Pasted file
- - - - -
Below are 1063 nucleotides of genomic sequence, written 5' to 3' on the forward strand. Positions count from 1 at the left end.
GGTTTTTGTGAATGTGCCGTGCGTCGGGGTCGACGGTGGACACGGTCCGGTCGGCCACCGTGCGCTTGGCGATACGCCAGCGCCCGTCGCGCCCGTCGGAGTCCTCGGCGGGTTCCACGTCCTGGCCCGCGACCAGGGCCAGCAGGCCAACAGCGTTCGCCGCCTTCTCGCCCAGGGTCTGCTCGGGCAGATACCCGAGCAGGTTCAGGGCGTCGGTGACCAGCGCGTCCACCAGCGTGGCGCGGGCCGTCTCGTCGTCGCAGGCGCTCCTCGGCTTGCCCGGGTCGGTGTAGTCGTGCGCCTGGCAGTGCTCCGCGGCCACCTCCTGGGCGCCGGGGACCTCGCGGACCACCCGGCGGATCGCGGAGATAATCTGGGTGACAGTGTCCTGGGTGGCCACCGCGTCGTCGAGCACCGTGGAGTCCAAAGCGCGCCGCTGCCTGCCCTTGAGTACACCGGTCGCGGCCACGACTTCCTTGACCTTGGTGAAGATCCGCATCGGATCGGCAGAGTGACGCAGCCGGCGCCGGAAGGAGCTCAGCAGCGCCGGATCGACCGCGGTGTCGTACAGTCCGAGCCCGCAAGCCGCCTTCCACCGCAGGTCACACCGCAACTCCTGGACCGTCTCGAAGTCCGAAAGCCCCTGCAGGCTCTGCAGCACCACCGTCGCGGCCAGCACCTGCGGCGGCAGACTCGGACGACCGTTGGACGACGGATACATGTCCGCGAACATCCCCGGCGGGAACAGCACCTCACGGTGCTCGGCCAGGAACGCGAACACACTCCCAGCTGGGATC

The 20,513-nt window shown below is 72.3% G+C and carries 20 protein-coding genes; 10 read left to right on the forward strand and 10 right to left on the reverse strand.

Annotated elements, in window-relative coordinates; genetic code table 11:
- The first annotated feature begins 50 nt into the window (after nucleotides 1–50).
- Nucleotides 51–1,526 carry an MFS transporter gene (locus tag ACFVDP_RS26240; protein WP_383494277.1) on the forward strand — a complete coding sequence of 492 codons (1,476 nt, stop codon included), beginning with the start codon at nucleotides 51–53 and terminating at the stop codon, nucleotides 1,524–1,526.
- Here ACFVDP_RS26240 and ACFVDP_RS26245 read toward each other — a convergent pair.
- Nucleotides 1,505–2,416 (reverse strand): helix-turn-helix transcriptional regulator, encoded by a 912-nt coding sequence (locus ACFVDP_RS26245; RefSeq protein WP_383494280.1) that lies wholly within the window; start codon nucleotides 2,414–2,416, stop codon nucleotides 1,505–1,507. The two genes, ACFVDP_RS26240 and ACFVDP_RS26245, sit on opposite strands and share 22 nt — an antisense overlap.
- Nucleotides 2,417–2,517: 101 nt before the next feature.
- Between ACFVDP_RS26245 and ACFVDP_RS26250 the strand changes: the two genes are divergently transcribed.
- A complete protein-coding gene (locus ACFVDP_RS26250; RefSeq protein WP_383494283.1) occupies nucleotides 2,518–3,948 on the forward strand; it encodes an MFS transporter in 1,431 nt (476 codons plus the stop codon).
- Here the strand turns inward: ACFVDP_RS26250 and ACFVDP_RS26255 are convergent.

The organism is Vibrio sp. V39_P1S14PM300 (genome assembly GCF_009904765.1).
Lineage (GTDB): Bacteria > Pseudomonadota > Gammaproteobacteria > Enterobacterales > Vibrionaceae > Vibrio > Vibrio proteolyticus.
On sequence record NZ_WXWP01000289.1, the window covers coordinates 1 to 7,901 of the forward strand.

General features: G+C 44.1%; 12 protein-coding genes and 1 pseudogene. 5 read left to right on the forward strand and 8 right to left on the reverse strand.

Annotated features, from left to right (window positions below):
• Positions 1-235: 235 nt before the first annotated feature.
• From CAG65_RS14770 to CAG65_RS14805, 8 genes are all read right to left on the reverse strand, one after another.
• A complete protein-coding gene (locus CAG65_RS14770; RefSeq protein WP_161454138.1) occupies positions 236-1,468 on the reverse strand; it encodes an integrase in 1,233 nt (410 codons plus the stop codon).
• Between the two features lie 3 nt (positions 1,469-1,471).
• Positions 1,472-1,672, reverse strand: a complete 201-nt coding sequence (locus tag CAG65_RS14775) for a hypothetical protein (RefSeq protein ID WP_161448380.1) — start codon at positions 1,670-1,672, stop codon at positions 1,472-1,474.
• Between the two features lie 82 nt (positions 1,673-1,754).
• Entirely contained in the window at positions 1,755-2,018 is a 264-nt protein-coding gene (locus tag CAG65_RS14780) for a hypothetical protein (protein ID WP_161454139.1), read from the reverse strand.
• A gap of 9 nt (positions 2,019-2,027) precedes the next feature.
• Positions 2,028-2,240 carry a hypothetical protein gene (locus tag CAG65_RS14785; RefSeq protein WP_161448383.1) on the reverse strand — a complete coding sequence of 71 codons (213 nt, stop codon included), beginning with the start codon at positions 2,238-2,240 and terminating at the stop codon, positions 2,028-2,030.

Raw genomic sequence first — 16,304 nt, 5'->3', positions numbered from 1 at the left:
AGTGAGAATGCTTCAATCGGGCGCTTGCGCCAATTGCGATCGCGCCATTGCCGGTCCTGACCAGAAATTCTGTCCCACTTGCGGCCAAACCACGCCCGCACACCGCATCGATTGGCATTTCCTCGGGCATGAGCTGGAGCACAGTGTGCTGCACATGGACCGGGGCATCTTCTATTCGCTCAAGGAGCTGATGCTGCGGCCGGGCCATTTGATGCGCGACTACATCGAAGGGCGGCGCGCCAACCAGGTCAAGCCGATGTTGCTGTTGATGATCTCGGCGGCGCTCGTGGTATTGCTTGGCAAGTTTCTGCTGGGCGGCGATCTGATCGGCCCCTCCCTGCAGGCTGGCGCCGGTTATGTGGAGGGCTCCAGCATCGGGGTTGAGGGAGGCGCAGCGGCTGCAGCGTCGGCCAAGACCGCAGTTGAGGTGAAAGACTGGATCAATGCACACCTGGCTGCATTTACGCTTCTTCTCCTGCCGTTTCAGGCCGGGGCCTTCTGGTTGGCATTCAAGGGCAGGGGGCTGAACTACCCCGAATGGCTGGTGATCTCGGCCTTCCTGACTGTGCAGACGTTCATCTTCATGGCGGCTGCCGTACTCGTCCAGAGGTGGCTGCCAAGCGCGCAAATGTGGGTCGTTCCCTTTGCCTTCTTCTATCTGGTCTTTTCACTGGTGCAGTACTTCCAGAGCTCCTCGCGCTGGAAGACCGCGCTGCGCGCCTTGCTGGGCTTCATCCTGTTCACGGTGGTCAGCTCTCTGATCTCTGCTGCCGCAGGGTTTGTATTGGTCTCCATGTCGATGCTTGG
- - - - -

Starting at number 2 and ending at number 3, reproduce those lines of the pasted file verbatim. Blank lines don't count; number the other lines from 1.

GGTTTTTGTGAATGTGCCGTGCGTCGGGGTCGACGGTGGACACGGTCCGGTCGGCCACCGTGCGCTTGGCGATACGCCAGCGCCCGTCGCGCCCGTCGGAGTCCTCGGCGGGTTCCACGTCCTGGCCCGCGACCAGGGCCAGCAGGCCAACAGCGTTCGCCGCCTTCTCGCCCAGGGTCTGCTCGGGCAGATACCCGAGCAGGTTCAGGGCGTCGGTGACCAGCGCGTCCACCAGCGTGGCGCGGGCCGTCTCGTCGTCGCAGGCGCTCCTCGGCTTGCCCGGGTCGGTGTAGTCGTGCGCCTGGCAGTGCTCCGCGGCCACCTCCTGGGCGCCGGGGACCTCGCGGACCACCCGGCGGATCGCGGAGATAATCTGGGTGACAGTGTCCTGGGTGGCCACCGCGTCGTCGAGCACCGTGGAGTCCAAAGCGCGCCGCTGCCTGCCCTTGAGTACACCGGTCGCGGCCACGACTTCCTTGACCTTGGTGAAGATCCGCATCGGATCGGCAGAGTGACGCAGCCGGCGCCGGAAGGAGCTCAGCAGCGCCGGATCGACCGCGGTGTCGTACAGTCCGAGCCCGCAAGCCGCCTTCCACCGCAGGTCACACCGCAACTCCTGGACCGTCTCGAAGTCCGAAAGCCCCTGCAGGCTCTGCAGCACCACCGTCGCGGCCAGCACCTGCGGCGGCAGACTCGGACGACCGTTGGACGACGGATACATGTCCGCGAACATCCCCGGCGGGAACAGCACCTCACGGTGCTCGGCCAGGAACGCGAACACACTCCCAGCTGGGATC

The 20,513-nt window shown below is 72.3% G+C and carries 20 protein-coding genes; 10 read left to right on the forward strand and 10 right to left on the reverse strand.